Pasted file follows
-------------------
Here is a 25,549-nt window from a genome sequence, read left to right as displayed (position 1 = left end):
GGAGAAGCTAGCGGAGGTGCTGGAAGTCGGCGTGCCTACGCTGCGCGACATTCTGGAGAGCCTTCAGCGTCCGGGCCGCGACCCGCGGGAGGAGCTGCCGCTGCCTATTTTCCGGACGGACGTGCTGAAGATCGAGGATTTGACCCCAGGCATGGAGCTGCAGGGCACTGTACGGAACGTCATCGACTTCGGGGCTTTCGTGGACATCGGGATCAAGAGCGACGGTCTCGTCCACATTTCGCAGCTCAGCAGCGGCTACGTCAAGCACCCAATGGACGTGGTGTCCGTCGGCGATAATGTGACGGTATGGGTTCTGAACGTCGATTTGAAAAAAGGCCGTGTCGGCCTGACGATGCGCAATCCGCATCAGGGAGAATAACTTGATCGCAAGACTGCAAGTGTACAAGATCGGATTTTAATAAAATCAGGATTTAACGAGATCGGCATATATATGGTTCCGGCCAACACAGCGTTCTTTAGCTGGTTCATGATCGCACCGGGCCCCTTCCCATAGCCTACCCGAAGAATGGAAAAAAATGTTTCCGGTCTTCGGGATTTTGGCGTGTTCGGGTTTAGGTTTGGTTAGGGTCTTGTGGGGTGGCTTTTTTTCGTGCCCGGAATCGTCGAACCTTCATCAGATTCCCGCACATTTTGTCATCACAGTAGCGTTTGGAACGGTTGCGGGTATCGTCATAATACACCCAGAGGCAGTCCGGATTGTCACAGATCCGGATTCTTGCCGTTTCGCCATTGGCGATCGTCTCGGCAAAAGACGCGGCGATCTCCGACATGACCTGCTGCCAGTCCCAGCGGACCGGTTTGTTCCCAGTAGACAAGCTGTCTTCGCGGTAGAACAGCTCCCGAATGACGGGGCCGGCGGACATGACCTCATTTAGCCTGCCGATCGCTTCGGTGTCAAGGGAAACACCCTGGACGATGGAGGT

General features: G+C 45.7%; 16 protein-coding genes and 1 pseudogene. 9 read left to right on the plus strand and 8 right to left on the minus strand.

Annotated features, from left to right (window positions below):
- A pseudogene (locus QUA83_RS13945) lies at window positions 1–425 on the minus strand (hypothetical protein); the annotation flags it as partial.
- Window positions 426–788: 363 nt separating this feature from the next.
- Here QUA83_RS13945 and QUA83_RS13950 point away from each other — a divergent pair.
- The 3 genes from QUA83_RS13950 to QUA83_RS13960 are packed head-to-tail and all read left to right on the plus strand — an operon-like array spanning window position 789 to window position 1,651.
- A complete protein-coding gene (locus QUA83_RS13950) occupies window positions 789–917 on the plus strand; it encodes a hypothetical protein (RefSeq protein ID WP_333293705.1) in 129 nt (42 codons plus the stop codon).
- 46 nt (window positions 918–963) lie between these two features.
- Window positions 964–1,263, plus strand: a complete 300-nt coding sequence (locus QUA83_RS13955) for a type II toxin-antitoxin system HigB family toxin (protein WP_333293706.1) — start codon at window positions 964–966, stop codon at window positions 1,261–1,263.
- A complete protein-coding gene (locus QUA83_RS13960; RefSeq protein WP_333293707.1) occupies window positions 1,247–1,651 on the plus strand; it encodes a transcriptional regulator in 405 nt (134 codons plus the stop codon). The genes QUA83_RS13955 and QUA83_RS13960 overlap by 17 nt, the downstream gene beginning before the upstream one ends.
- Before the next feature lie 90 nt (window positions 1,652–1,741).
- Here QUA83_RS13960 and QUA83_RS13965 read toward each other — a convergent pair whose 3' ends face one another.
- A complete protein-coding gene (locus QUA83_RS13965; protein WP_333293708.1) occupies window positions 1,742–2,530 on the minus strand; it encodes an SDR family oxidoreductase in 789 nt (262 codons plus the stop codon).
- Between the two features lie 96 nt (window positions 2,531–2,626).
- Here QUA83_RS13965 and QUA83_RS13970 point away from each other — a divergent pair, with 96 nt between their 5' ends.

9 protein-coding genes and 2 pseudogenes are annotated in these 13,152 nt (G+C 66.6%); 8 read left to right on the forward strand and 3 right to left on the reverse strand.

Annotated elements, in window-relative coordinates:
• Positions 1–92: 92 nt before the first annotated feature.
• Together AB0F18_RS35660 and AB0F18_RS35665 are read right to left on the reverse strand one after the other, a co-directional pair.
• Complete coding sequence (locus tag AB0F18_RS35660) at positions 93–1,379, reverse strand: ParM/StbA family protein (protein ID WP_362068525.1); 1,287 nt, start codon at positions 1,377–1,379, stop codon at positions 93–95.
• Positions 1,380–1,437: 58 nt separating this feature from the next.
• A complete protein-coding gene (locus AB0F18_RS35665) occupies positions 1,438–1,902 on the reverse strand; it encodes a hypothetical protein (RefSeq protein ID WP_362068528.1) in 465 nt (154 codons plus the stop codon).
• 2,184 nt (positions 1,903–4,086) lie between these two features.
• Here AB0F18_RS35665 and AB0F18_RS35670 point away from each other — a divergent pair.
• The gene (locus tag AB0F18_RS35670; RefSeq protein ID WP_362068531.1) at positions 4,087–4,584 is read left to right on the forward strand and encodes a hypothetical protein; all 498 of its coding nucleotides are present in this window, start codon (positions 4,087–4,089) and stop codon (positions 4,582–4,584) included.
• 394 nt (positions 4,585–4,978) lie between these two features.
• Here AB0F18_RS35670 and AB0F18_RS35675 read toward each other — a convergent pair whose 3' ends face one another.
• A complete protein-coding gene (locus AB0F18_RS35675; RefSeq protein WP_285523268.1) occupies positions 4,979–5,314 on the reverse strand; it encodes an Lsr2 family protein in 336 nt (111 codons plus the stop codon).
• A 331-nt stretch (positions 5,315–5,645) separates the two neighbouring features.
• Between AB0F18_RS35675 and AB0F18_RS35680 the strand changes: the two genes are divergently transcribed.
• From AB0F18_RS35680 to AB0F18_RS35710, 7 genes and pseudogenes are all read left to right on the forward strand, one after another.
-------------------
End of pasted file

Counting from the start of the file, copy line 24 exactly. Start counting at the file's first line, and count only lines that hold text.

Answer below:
• A complete protein-coding gene (locus AB0F18_RS35665) occupies positions 1,438–1,902 on the reverse strand; it encodes a hypothetical protein (RefSeq protein ID WP_362068528.1) in 465 nt (154 codons plus the stop codon).